Last week I found myself driving a Mercedes Benz convertible with the top down, the sun shining, the music playing with my oldest by my side singing along to the music. It was a glorious and wonderful moment in time that I almost missed because I was too busy being the “safe, responsible, protective and cautious” mom that I live.
From the moment I found out I was pregnant, I took on the seriousness of being a mom. I stopped drinking and consuming things that would negatively impact the baby’s development, such as deli meat, sushi, medications, and caffeine. I took prenatal vitamins to support healthy growth. I began living my life not for myself but for my unborn baby that resided in my body. I didn’t view it as a sacrifice but an honor to finally get to be a mom, which I have dreamed of since I was a young child.
This mindset didn’t stop after I gave birth, however. I breastfeed for as long as possible, but when I returned to work and the stress set in, I could no longer produce any milk. The guilt that followed as I transitioned my child from breast milk to formula much sooner than I had planned set in. I did all that I could to “make up” for the lack that my body produced, and I spent every waking, non-working hour playing, snuggling, and loving my baby. I took motherhood seriously, and I vowed I would be the best mother ever! Where has that landed me, you ask?
I sit here today, 46, a single mother of two fabulous children, and I am finding myself again. It has been a journey even to realize that I had lost myself. I had so profoundly entrenched myself in being a mom that I forgot there was anything else. I forgot about Sarah, the woman. I am so grateful that I was reminded of her because I like her and am having fun reconnecting with her. My daughters have played an essential role in my rediscovery.
Rewind to the beautiful spring day in Florida last week. My oldest and I went on an errand. I was going to drive my dad’s SUV. It is what I feel most comfortable driving. It is similar to my car at home, and I felt safe. It is practical and logical. As we were getting ready to leave, my oldest said, “let’s take Mimi’s car!” Her face lit up, and her excitement was evident. I hesitated, and my analytical mind raced as I thought about how impractical it was and how small the car was. I wanted to say “no” and take the safer route, but I said “yes,” and we started our journey in the two-seater convertible sports car.
I drove carefully, following the directions my mother gave me to get to the store. I was cautious as we went slowly and carefully through the streets of morning rush hour. I was tense and solemn. My focus was on getting to the store and getting home safely. My daughter and I talked a little, but primarily the drive was quiet. After leaving the first store, my daughter asked if we could put the top down on the convertible. I told her “no” because I was trying to keep us safe, and it was noisy enough with the windows open. She silently accepted that offer, and we continued. After we completed our errands and were getting back into the car, a thought popped into my head, and it went something like this.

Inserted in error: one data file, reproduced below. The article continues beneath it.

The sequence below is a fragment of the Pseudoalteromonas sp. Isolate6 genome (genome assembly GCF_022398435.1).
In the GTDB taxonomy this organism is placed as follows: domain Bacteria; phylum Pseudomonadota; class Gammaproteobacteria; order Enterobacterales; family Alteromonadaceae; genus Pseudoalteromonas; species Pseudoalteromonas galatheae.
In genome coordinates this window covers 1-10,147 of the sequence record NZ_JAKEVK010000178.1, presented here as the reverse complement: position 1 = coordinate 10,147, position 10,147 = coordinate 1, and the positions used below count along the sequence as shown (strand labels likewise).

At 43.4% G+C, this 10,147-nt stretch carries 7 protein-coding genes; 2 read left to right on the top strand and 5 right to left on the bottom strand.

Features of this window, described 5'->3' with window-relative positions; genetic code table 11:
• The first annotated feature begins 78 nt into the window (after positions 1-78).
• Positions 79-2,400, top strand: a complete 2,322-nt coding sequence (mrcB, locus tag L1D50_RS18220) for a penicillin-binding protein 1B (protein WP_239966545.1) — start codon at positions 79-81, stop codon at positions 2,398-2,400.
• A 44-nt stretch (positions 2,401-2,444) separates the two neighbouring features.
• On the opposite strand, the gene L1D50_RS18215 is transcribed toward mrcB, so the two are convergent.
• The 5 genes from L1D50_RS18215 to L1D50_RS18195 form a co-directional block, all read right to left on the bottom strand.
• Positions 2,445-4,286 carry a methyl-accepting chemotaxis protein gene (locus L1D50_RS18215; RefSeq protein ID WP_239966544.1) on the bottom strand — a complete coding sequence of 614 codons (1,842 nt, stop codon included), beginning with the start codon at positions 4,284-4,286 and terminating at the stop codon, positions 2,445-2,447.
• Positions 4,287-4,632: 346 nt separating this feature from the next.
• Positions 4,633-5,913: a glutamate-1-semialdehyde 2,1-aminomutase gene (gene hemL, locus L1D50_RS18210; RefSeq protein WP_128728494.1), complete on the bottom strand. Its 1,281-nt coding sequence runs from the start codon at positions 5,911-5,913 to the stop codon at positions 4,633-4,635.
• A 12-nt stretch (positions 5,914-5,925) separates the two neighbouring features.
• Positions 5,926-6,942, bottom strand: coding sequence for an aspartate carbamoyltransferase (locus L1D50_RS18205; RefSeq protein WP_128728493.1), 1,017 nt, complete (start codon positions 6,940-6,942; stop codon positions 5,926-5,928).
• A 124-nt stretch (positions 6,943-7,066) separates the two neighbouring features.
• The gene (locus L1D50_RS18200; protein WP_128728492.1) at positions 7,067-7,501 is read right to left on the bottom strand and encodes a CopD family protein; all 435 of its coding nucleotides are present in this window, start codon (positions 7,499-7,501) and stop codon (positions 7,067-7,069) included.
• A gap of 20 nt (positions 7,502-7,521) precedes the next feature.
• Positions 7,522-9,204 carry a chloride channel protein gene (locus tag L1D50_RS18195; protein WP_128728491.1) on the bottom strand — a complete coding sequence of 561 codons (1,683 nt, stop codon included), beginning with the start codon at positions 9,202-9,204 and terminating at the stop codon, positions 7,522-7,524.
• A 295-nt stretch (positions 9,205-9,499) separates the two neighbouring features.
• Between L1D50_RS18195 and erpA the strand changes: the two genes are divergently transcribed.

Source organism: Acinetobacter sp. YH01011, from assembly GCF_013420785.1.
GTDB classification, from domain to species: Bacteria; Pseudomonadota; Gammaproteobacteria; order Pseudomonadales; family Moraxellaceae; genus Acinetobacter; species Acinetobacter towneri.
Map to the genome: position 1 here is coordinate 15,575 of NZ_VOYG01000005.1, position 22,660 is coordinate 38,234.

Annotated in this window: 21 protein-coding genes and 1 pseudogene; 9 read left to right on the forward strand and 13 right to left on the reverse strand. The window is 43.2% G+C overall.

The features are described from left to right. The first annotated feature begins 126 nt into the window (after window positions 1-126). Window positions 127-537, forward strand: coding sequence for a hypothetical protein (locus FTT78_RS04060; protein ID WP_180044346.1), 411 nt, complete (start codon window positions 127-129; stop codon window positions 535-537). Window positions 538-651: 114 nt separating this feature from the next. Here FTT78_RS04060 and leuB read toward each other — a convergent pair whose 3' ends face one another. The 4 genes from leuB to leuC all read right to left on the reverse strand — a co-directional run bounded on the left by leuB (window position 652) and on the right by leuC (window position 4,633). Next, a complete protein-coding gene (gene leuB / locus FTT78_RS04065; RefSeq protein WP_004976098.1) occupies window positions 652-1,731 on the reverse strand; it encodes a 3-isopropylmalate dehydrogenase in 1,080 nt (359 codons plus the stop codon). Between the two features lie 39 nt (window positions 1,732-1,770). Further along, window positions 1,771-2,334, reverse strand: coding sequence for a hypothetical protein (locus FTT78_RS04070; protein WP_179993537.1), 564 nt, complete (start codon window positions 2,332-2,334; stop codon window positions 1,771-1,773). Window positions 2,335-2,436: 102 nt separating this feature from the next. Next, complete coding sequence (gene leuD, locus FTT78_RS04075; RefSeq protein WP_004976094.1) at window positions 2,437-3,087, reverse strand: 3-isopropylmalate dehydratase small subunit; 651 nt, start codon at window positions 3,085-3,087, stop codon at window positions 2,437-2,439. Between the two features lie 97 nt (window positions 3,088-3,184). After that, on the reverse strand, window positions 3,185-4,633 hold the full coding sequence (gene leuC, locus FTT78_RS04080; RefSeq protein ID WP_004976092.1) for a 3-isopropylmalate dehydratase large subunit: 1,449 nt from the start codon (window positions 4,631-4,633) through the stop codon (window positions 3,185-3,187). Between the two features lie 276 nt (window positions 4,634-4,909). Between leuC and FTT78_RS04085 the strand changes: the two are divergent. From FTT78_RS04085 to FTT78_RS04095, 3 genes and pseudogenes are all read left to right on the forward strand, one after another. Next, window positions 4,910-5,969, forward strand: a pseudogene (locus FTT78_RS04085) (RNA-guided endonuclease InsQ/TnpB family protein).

“What are you doing? When will you ever get this chance again? You are driving a Mercedes Benz convertible on a beautiful sunny day in Florida with your daughter by your side. This is incredible! Instead of enjoying it and soaking it all up, you are tense, nervous, and so focused that you are missing this moment. When the heck will you ever have this opportunity again? Don’t let this moment pass you by!”
It was a revelation for me. I live so much of my life as a responsible, focused, and serious mother. I take being a mother with the utmost responsibility, and at that moment, I realized that this approach had a cost. I am not living the life I want to be living as a mom; I exist as a mom in the life I am choosing to live. I immediately decided we are driving back to my parent’s house with the top down! It was glorious, and I felt so free. Then, just as life tests you, the ante was upped, and my daughter said, “does this car have a radio?” I immediately told her this was my limit and couldn’t add any more distraction to the situation. We pulled up to a stoplight, and we sat in silence. During that time, the voice came back to me and said, “when the heck will you ever have this opportunity again?” So, I turned on the music, and we sang, smiled, and laughed back to my parent’s house.
These moments present themselves all of the time. These fabulous and precious moments allow me to enjoy the life I have. I spend so much of my time focused on the things I believe I need to do and be as a mom, and I forget to live in these moments as a woman, a human. I am so grateful for that time with my daughter and the gift she gave me that day. The question “when will you ever have this opportunity again?” has changed to “are you driving a convertible with the top down?” It is an excellent reminder for me to let go and enjoy life. It grounds me in the energy of that moment with my daughter and how I want to feel as I live this incredible life I have. I hope you decide to live your life like you are driving a convertible with the top down too!